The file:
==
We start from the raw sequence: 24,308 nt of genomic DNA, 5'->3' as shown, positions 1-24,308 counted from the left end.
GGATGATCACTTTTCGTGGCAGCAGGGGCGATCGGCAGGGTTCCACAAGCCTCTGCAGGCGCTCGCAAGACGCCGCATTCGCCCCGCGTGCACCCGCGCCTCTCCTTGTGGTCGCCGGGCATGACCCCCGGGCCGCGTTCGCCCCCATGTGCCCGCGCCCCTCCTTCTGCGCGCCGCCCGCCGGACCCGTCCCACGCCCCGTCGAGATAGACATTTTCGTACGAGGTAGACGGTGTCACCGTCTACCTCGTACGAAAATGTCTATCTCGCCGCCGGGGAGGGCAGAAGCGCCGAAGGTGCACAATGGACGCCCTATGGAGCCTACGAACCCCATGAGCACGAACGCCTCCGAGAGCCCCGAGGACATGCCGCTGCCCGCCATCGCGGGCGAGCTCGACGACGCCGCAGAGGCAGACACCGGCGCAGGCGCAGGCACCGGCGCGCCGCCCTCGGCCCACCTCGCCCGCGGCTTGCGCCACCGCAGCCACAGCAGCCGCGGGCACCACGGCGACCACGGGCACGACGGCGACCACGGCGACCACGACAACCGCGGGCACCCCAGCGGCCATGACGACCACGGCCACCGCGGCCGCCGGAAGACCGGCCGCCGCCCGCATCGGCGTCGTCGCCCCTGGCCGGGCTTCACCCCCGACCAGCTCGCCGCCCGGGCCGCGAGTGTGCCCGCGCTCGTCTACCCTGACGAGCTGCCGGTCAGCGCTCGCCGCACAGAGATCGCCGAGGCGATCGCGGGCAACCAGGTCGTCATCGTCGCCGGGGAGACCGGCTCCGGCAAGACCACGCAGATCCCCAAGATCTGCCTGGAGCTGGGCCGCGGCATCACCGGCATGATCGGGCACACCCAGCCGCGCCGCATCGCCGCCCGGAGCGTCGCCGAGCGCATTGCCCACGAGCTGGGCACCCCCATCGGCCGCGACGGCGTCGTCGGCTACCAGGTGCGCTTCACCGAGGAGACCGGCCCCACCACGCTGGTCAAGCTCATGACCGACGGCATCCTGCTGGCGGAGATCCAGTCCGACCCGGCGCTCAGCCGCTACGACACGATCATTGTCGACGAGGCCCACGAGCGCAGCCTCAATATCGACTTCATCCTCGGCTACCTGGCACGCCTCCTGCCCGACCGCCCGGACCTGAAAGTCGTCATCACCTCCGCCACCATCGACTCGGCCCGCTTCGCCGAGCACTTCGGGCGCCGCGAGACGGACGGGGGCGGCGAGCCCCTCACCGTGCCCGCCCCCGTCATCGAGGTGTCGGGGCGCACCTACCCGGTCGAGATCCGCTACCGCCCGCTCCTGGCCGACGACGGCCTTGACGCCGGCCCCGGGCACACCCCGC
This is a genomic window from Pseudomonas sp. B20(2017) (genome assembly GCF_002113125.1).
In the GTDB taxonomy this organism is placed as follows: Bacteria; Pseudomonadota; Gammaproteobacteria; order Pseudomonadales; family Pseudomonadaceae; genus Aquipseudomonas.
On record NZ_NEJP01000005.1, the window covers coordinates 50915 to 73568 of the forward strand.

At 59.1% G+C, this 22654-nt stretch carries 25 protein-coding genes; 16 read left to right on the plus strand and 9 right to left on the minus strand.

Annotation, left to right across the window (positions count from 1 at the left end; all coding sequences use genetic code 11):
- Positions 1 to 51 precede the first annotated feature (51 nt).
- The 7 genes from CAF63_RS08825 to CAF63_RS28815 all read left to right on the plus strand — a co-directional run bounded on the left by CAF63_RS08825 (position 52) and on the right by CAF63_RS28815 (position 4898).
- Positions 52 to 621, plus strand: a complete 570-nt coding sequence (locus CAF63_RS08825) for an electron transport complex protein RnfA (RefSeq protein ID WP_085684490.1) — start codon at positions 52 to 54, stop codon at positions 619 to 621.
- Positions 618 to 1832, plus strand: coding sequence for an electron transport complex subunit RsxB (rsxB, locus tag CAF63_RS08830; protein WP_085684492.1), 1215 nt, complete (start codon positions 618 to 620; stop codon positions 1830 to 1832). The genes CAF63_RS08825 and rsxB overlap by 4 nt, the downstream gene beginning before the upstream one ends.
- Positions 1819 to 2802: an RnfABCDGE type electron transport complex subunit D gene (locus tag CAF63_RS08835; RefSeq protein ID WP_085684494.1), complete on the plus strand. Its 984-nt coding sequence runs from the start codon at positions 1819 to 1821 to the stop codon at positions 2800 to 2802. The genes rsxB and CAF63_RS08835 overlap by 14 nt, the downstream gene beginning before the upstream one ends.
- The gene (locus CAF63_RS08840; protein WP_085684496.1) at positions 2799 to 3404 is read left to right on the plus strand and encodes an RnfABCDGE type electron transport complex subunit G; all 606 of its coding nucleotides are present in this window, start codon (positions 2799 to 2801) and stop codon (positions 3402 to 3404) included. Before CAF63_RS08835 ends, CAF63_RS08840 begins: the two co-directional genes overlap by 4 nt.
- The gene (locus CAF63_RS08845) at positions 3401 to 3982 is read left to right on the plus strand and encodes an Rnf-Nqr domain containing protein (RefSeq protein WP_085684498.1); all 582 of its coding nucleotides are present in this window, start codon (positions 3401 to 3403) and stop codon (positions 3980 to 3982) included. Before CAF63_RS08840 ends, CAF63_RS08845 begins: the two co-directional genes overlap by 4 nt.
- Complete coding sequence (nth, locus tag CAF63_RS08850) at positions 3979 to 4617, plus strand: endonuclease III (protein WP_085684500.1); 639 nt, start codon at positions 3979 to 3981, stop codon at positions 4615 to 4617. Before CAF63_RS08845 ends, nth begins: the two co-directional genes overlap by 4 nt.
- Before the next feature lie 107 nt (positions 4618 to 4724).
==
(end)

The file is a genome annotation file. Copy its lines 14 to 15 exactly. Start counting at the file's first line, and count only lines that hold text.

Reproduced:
- The gene (locus CAF63_RS08845) at positions 3401 to 3982 is read left to right on the plus strand and encodes an Rnf-Nqr domain containing protein (RefSeq protein WP_085684498.1); all 582 of its coding nucleotides are present in this window, start codon (positions 3401 to 3403) and stop codon (positions 3980 to 3982) included. Before CAF63_RS08840 ends, CAF63_RS08845 begins: the two co-directional genes overlap by 4 nt.
- Complete coding sequence (nth, locus tag CAF63_RS08850) at positions 3979 to 4617, plus strand: endonuclease III (protein WP_085684500.1); 639 nt, start codon at positions 3979 to 3981, stop codon at positions 4615 to 4617. Before CAF63_RS08845 ends, nth begins: the two co-directional genes overlap by 4 nt.